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Marija Bistrica

Photos and description

Marija Bistrica is 20 kilometers from the Croatian capital, in the historic region called Hrvatsko Zagorje. Marija Bistrica is known primarily as the largest pilgrimage center in Croatia, annually visited by hundreds of thousands of people.

Marija Bistrica is first mentioned in documents Dating from 1209, the year. In 1334, the year recorded the first data on the Church of STS. Peter and Paul. According to legend, during the threat of the attack of the Turks, a local priest hid in 1545, the statue, depicting the virgin Mary with the baby. In 1588 the statue was found due to the bright glow that emanated from her. After this incredible occasion, the statue is considered miraculous, and in Maria Bistrica began to receive pilgrims.

In 1710, the Croatian Parliament adopted a decision on allocation of funds for the construction of a new altar in the Church, which was built in five years. In 1731 the Church was expanded and rededicated in honor of the virgin Mary, therefore changed the name of the settlement. In 1750 Marija Bistrica by the decision of Pope Benedict XVI was included in the list of sanctuaries virgin.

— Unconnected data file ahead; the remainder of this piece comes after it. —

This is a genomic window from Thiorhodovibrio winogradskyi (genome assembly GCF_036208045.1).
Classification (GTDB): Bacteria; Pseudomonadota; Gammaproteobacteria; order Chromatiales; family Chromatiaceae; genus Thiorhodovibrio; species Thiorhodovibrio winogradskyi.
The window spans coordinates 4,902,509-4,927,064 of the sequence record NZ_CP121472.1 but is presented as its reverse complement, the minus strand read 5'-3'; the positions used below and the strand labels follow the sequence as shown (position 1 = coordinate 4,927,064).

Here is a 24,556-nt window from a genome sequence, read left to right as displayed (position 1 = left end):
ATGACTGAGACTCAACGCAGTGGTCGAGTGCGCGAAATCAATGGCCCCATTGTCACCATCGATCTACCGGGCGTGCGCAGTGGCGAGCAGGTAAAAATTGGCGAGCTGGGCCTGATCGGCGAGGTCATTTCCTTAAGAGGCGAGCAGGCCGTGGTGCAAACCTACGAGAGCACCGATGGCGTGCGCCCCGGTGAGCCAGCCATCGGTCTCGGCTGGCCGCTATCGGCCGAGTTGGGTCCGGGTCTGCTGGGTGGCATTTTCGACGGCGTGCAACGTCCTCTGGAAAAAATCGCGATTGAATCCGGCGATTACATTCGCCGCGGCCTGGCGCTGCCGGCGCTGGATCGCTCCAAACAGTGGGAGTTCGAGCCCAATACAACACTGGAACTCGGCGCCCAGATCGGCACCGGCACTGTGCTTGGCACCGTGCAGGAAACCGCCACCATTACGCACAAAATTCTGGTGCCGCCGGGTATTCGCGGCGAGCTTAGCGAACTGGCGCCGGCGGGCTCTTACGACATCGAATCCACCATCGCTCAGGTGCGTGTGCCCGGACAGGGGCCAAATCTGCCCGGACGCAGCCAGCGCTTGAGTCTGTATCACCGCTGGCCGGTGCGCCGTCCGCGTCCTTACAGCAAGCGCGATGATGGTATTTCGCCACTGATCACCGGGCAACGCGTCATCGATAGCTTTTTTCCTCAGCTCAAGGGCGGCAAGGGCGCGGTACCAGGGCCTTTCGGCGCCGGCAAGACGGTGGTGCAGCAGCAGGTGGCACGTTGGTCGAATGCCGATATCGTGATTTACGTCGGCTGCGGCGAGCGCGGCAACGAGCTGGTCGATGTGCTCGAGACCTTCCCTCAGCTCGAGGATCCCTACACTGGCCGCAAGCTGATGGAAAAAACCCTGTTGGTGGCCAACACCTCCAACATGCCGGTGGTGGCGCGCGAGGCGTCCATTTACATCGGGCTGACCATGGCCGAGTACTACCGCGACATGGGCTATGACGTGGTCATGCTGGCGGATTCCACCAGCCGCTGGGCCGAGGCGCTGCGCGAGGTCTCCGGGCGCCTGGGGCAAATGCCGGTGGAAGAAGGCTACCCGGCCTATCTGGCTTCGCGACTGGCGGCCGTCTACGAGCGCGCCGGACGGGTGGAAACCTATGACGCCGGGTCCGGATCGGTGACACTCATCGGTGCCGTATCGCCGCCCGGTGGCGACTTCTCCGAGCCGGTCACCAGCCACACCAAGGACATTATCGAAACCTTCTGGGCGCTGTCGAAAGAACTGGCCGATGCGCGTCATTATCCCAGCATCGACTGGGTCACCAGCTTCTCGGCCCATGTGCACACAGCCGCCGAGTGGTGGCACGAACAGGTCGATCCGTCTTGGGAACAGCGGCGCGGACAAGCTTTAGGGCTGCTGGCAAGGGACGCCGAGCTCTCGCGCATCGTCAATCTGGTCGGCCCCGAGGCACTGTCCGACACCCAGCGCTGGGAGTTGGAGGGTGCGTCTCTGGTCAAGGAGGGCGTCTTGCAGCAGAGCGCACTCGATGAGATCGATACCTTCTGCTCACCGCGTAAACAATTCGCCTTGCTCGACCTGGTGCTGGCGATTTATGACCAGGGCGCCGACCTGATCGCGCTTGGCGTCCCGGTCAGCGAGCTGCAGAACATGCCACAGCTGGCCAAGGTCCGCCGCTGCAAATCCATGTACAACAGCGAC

From 1879 to 1882 was built the new Church building in neo-Renaissance style. The restoration project was designed by architect Herman Bolle. The temple was surrounded by arcades, and in 1883 acquired a modern look. In 1923, Pope Pius XI sanctuary of the city was granted the status of "Minor Basilica", and later, in 1935, the image was crowned by the Archbishop of Zagreb. In 1971, the day on 13 July was declared a holiday of the Mother of God of the Bistrica.

An important event in modern history is the visit of Mary of Bistrica, Pope John Paul II in 1998. On 3 October they were given a ceremony by the reckoning of Archbishop Aloysius Stepinac beatified.